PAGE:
D rug and A lcohol S ervices I nformation S ystem

The DASIS Report
March 2001

November 19, 2004

Characteristics of Primary Prescription and OTC Treatment Admissions: 2002
In Brief
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Prescription and over-the-counter (OTC) drugs were the primary substances of abuse for 4 percent of the 1.9 million treatment admissions reported to the TEDS in 2002 Of the more than 78,000 admissions for primary prescription or OTC drug abuse, 55 percent were for prescription narcotics, 28 percent for prescription stimulants, 10 percent for tranquilizers, 6 percent for sedatives, and less than 1 percent for OTC medications Females comprised a larger proportion of prescription and OTC drug admissions (46 percent) than they comprised among treatment admissions for all substances (30 percent)

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rescription and over-the-counter (OTC) drugs were the primary substances of abuse1 for 4 percent of the 1.9 million treatment admissions reported to the Treatment Episode Data Set (TEDS) in 2002. Prescription drugs in TEDS are grouped as follows: prescription narcotics (e.g., oxycodone), prescription stimulants (e.g., methylphenidate), tranquilizers (e.g., diazepam), and sedatives (e.g., chloral hydrate).2 OTC drugs include aspirin, cough syrup, and any other medication available without prescription.3 Of the more than 78,000 admissions for primary prescription or OTC drug abuse in 2002, 55 percent (43,100 admissions) were for prescription narcotics, 28 percent (22,000 admissions) for prescription stimulants, 10 percent (8,200 admissions) for tranquilizers, 6 percent (4,500 admissions) for sedatives, and less than 1 percent (600 admissions) for OTC medications.4 An additional

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The DASIS Report is published periodically by the Office of Applied Studies, Substance Abuse and Mental Health Services Administration (SAMHSA). All material appearing in this report is in the public domain and may be reproduced or copied without permission from SAMHSA. Additional copies of this report or other reports from the Office of Applied Studies are available on-line: http://www.oas.samhsa.gov. Citation of the source is appreciated. For questions about this report please e-mail: shortreports@samhsa.hhs.gov.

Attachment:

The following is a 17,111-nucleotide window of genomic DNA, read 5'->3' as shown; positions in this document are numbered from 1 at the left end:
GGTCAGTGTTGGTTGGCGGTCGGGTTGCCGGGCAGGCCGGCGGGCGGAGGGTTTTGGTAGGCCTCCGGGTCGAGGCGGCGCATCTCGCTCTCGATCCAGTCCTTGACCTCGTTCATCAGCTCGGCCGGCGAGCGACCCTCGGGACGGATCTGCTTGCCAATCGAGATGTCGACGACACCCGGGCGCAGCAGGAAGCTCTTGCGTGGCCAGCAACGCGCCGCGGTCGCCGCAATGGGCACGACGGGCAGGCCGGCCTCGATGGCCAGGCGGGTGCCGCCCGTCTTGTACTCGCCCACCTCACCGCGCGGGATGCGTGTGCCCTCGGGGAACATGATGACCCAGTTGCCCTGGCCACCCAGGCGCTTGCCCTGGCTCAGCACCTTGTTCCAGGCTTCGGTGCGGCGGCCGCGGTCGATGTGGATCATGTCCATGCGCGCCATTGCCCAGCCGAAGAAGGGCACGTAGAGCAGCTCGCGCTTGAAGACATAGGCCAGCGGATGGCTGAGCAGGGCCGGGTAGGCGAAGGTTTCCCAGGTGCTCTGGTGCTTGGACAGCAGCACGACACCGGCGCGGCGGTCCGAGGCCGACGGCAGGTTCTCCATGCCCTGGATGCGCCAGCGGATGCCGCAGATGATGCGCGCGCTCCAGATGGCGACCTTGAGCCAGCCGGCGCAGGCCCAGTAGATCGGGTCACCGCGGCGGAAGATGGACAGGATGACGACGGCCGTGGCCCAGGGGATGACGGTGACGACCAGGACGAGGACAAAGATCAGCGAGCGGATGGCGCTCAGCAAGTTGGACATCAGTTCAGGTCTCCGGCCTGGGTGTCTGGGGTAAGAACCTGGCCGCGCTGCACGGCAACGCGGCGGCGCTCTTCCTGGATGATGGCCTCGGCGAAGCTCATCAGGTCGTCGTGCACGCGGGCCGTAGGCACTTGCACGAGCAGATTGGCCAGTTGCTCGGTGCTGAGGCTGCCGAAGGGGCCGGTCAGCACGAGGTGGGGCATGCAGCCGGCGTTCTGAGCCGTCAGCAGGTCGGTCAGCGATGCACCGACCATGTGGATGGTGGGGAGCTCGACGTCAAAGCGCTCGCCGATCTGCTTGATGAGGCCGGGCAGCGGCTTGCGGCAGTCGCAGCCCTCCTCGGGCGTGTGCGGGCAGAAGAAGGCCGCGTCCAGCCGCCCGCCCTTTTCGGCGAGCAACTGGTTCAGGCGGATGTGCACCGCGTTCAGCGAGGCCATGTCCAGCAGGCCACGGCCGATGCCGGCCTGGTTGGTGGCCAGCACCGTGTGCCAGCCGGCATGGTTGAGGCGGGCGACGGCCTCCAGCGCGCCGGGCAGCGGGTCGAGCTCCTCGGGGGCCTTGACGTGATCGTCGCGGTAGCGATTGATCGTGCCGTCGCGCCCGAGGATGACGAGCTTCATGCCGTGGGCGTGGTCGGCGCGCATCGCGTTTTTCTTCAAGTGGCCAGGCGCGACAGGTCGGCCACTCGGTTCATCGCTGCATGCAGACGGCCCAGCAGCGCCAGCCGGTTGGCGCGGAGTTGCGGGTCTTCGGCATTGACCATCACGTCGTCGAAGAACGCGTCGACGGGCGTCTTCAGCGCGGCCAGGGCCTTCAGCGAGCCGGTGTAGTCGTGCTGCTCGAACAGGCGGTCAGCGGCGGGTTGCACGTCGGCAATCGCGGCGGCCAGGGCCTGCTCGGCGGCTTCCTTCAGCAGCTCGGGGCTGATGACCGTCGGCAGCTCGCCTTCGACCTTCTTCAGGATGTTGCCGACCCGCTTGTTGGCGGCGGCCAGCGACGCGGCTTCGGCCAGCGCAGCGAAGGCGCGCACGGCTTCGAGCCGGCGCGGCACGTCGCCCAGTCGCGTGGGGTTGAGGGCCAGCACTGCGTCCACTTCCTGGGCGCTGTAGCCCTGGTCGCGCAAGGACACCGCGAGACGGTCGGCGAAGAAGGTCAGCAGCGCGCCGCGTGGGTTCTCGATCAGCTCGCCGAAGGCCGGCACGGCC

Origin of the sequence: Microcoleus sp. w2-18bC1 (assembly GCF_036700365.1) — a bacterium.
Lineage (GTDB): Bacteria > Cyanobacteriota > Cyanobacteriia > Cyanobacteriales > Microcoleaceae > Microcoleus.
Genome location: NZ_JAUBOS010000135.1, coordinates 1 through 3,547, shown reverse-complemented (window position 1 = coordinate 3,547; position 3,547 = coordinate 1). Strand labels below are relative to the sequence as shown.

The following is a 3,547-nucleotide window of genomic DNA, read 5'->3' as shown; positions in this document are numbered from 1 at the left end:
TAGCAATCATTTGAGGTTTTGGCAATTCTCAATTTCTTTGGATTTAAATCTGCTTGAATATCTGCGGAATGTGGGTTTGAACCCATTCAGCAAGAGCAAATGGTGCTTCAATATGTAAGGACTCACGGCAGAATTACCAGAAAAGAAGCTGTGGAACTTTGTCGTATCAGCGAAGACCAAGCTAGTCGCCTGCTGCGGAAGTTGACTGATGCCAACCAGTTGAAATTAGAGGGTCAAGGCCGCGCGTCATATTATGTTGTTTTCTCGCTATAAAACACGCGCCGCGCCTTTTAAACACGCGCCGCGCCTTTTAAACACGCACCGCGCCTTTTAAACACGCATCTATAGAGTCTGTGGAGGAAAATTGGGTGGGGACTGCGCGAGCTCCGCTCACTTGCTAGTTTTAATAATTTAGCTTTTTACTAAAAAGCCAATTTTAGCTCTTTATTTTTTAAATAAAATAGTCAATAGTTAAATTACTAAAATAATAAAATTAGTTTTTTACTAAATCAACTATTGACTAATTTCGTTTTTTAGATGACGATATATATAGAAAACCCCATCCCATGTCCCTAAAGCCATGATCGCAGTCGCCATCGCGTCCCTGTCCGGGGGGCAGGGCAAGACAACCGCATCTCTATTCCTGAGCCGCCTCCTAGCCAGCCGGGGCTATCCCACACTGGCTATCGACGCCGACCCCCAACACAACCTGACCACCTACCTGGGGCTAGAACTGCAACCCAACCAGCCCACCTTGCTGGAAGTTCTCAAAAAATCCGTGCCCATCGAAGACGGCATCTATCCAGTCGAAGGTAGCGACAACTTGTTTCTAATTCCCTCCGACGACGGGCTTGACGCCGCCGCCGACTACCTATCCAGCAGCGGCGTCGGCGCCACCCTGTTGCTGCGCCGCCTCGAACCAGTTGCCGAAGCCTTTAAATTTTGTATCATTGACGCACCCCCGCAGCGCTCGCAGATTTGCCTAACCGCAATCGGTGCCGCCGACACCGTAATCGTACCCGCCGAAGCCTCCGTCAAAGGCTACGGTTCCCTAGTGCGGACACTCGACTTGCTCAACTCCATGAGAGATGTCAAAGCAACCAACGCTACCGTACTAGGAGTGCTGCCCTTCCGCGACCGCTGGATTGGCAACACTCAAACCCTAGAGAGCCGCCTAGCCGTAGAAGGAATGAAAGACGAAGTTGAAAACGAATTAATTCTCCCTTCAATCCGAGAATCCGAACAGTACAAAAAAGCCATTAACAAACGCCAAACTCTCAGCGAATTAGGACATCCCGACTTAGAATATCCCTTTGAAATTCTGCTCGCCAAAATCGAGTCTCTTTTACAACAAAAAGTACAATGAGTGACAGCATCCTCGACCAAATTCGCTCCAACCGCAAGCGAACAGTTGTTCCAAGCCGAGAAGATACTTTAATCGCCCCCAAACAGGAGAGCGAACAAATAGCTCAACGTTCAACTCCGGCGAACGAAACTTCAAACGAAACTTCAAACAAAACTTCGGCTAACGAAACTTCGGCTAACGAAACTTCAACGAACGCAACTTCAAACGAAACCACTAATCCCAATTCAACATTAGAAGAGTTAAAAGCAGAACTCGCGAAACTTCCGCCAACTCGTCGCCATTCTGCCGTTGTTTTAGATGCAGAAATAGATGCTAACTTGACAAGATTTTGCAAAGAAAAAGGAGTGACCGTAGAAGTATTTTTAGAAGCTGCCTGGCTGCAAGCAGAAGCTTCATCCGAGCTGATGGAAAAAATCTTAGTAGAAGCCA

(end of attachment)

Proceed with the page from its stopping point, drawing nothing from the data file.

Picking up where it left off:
DASIS REPORT: CHARACTERISTICS OF PRIMARY PRESCRIPTION AND OTC TREATMENT ADMISSIONS: 2002

November 19, 2004

Figure 1. Prescription and OTC Drug Treatment Admissions: 1992 and 2002

1992
2% 13% Prescription Narcotics 43% 16% Prescription Stimulants Tranquilizers Sedatives OTC 26% 28% 10% 6%

2002
1%

55%

Source: 2002 SAMHSA Treatment Episode Data Set (TEDS).

100,000 admissions listed prescription or OTC drugs as their secondary or tertiary substances of abuse.

Trends
In 1992, 43 percent of the nearly 29,000 treatment admissions for primary prescription and OTC drug abuse were for prescription narcotics (Figure 1). By 2002, 55 percent of the primary prescription and OTC drug abuse treatment admissions were for prescription narcotics. The proportion of treatment admissions for primary prescription and OTC drug abuse attributed to tranquilizers (16 percent in 1992; 10 percent in 2002) and sedatives (13 percent in 1992; 6 percent in 2002) declined between 1992 and 2002.